“I grew up in the Adelaide Hills in a place called Cherry Gardens, which is a beautiful part of the world. A lot of my existence was semi-rural because it was a small hobby farm type situation. For me that was a really nice place to grow up; there was no public transport or anything there so you still had to find your own way to school. We had a small little farm of sheep and different animals, that sort of thing.
I had a really deep relationship with my grandfather, he was someone who saw the world in a very positive way and was just a wonderful role model for me. He was someone who worked extremely hard but knew how to find a balance and prioritise the things that are really important, the things in life that money can’t buy. Erin and I had a home at the Clare Valley, but as with lots of country locations, there are often not many options with work. We were looking through jobs; and all of a sudden, we found one on Kangaroo Island. We liked the idea of living on an island and being based here.
Yeah it was very much like it was the right thing to do by the time we got here. Over we came, we haven’t regretted it for one minute, it’s been really special. It’s often hard to explain to people how this place is special. But it really is.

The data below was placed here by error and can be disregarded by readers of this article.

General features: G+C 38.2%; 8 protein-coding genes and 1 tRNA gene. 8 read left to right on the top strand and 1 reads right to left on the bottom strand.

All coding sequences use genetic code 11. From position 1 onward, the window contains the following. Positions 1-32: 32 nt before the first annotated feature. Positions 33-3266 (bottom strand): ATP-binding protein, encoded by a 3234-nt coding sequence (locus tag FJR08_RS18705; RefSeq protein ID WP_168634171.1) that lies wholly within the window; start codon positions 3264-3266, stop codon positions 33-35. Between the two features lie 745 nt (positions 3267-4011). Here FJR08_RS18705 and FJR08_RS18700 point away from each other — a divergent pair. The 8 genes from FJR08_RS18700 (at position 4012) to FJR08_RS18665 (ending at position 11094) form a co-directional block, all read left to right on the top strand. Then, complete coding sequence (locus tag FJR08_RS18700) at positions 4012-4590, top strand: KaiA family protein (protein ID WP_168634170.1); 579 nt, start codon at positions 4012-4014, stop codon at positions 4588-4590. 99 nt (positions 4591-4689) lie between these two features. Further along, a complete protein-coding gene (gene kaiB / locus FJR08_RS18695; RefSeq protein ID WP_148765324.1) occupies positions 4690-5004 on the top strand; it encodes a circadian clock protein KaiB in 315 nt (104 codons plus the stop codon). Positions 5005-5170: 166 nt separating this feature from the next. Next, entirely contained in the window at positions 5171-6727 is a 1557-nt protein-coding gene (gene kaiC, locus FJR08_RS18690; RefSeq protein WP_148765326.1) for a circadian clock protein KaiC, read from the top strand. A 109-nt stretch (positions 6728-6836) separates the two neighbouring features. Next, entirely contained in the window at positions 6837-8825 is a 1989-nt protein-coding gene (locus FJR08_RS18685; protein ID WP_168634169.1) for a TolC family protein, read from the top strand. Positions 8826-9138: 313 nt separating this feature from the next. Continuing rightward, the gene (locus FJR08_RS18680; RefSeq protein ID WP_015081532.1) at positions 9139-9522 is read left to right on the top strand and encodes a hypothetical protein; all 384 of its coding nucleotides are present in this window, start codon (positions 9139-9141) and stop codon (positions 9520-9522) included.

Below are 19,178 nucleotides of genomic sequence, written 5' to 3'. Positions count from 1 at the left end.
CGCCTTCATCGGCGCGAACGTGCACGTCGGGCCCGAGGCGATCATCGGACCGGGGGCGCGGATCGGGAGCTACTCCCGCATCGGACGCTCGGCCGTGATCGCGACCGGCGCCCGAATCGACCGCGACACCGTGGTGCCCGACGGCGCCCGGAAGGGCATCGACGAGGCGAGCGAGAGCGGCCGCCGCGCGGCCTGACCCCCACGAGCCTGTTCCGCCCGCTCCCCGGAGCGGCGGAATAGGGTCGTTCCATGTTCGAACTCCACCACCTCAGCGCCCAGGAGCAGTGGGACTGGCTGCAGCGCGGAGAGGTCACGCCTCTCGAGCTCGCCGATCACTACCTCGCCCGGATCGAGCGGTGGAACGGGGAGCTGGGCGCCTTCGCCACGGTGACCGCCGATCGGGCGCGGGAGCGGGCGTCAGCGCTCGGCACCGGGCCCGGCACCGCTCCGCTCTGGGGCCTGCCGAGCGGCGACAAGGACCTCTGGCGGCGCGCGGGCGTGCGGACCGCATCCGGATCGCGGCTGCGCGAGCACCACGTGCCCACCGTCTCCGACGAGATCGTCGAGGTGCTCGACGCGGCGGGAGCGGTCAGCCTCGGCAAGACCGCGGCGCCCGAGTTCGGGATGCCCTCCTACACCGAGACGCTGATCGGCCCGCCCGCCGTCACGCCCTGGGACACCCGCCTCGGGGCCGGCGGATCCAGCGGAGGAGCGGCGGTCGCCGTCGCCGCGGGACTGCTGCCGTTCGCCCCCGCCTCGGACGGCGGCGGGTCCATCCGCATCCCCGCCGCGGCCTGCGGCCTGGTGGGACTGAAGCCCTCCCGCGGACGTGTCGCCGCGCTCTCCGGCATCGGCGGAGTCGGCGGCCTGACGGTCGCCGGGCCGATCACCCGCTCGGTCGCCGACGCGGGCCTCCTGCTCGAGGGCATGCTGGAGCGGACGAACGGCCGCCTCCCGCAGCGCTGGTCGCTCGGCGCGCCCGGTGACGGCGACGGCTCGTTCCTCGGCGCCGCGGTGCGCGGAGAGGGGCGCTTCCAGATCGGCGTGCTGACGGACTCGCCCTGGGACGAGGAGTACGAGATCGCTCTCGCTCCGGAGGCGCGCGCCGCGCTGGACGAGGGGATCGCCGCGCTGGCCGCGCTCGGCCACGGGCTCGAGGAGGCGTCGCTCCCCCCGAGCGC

Before I started the job, I came here for an afternoon together with students.
It was so funny because obviously the kids had been prepped that I was coming. I was walking around and every window had kids faces pressed up against it. It was the most surreal feeling. It was hilarious. You could see teachers trying to get kids back into their lessons. It just made me laugh and laugh that I could come and that the kids would get so excited. I have never seen kids get so excited for a principal before in my life. Why would they be?
Kids at schools don’t always connect with adults, but it’s one of the lovely things here to see how well the teachers and kids, as well as the other adults in the environment, connect and it is a broader community reflection as well. Everyone is friends, and in many times family as well. Seeing those kids pressing their faces on the glass was one of the most hilarious things and it didn’t matter where I was walking, along the spine or out to the secondary class rooms at Parndana Campus, it was the same. I’ll never forget that. Never had that experience at another school and never will again.”